Dr Yasmina Azamoum is preparing an experiment at the laser amplifier of the POLARIS laser system.

Caution, hot surface!

Researchers are demystifying the mechanisms by which high-intensity laser pulses produce plasma on the surface of solids.
Dr Yasmina Azamoum is preparing an experiment at the laser amplifier of the POLARIS laser system.
Image: Jens Meyer (University of Jena)
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Published: | By: Ute Schönfelder

The interaction between high-intensity, ultrashort laser pulses and solids has opened up significant technological opportunities in recent years. Laser ablation, for example, allows high-precision materials processing, thereby facilitating the miniaturization of components in medical and telecommunications technologies. The synergy between intense laser pulses and solids can also be used to produce accelerated ion beams, which could serve applications in cancer treatment, fusion energy research and non-destructive analysis of cultural artefacts.

There are, however, still a number of challenges to overcome before these and other industrial and medical applications can be made available,” says Prof. Dr Malte Kaluza of Friedrich Schiller University Jena. An expert in relativistic laser physics, Kaluza explains that the foremost question facing researchers is how exactly plasma is generated on the surface of a material, which is crucial for both materials processing and for producing ion beams. In a current study, Prof. Kaluza and his team took a significant step towards explaining this laser-induced solid-to-plasma transition. The researchers outlined their findings in an article in the “Light: Science & Applications” journal.

From a cold solid to a high-temperature plasma

The researchers use the term “plasma” to describe a high-energy phase in which electrons from the atoms that make up the solid object are ripped out, thereby ionizing the material. When an energetic, ultrashort laser pulse meets a solid surface, this surface is heated to several millions of degrees and the electrons are stripped off the atoms in a sort of avalanche, forming a “cloud” than becomes increasingly dense. “All of this happens in less than a picosecond—one billionth of a second,” says Kaluza. This, he explains, is precisely why we still do not fully understand the complex processes involved in plasma formation. “Experiments have barely been able to examine this initial phase of the interaction between the laser pulse and the material, which is why the majority of numerical models that describe this type of interaction have been forced to make rather vague assumptions about the ultrafast solid-to-plasma transition.”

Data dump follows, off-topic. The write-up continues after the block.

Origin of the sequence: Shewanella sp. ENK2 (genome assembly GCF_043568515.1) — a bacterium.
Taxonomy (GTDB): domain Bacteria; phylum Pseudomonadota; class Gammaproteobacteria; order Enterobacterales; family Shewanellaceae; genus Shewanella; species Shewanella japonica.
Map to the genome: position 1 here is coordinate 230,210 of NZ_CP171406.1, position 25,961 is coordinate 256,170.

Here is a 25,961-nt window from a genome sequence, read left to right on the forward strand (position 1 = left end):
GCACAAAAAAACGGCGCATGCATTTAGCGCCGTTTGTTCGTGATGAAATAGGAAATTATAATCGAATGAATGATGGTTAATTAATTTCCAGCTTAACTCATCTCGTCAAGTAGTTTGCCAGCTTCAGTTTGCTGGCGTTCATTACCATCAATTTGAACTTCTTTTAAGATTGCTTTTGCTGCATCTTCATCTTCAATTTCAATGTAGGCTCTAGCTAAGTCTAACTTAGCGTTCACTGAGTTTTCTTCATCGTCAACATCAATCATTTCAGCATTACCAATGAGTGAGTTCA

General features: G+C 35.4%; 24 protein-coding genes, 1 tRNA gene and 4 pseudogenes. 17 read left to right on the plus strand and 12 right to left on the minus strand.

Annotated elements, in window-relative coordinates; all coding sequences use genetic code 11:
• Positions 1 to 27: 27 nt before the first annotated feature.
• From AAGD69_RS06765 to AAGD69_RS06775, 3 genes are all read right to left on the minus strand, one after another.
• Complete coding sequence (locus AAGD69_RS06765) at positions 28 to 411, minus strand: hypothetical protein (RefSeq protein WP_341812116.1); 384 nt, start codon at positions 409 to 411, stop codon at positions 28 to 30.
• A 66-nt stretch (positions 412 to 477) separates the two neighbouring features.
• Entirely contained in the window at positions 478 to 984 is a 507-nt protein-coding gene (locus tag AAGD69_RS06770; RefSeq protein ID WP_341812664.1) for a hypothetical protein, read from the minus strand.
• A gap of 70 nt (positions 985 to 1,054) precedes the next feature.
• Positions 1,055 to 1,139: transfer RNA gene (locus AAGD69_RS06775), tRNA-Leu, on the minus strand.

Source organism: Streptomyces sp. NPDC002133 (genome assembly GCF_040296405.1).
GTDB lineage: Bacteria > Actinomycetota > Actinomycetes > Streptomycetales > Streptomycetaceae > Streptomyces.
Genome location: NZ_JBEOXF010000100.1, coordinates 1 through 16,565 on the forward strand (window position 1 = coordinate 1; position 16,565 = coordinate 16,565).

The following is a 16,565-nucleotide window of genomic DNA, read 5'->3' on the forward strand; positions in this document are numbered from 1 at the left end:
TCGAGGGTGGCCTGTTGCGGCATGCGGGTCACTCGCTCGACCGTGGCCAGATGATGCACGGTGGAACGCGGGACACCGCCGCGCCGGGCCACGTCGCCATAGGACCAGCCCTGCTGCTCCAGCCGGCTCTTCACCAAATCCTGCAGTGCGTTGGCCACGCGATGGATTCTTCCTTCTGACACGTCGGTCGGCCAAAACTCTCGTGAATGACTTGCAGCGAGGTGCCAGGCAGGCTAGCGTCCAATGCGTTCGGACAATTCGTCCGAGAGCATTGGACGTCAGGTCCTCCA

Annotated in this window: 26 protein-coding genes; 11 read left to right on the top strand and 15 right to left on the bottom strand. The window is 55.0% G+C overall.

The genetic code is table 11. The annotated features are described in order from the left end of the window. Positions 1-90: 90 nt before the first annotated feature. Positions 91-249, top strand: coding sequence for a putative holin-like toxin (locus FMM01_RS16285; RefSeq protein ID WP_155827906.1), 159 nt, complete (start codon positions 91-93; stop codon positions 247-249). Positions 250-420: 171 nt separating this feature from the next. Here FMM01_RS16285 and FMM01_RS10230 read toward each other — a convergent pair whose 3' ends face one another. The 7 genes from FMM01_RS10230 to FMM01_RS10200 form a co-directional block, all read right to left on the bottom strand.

In the recently published article, the team of researchers from the University of Jena and the Helmholtz Institute Jena teamed up with researchers from Lyon, Bordeaux and Paris to introduce an optical “single-shot probing” technique. This technique fully visualizes the process and thereby makes it possible to observe the transition from a solid object to hot plasma. The starting point is a nanometre-thin, transparent carbon foil, which is then exposed to the powerful POLARIS laser pulses. These so-called pump pulses generate the plasma on the foil. The initially transparent foil becomes opaque due to the formation of the increasingly dense cloud of free electrons.

We’re now able to observe this process in an experiment,” explains Dr Yasmina Azamoum, the lead author of the article. “We achieve this by using an ultrashort probe pulse with a broad optical spectrum.” This probe pulse is configured in such a way that some colours are delayed while others advanced with respect to each other (giving the pulse a so-called “chirp”). This increases the duration of the pulse. “Now, if we direct this probe pulse at the foil, the surface of the foil interacts with the pump pulse and we can observe the development of plasma over time. The various phases in the development of plasma are imprinted in the different colours of the transmitted probe pulse, which we direct into a spectrometer behind the foil so that we can separate the different colours.”

Two-stage model explains the mechanism of plasma formation

The Jena-based team and their colleagues in France worked together to develop a two-stage interaction model in order to interpret the transmission profiles measured by this method. The first stage examines the ionization dynamics in a solid state, while the second stage examines the heating and expansion in a plasma state. “This means that, for the first time, we can record the processes at work with high temporal and spatial resolution,” says Kaluza, emphasizing the importance of this breakthrough. The researchers expect this will benefit methods used in ultrafast laser processing of materials as well as laser-accelerated ion technology.


Original publication:

Yasmina Azamoum et al. Optical Probing of Ultrafast Laser-Induced Solid-to-Over-dense-Plasma Transitions, Light: Science & Applications (2024), https://www.nature.com/articles/s41377-024-01444-yExternal link


Malte Christoph Kaluza, Univ.-Prof. Dr
Institute of Optics and Quantum Electronics
Fröbelstieg 3
07743 Jena Google Maps site planExternal link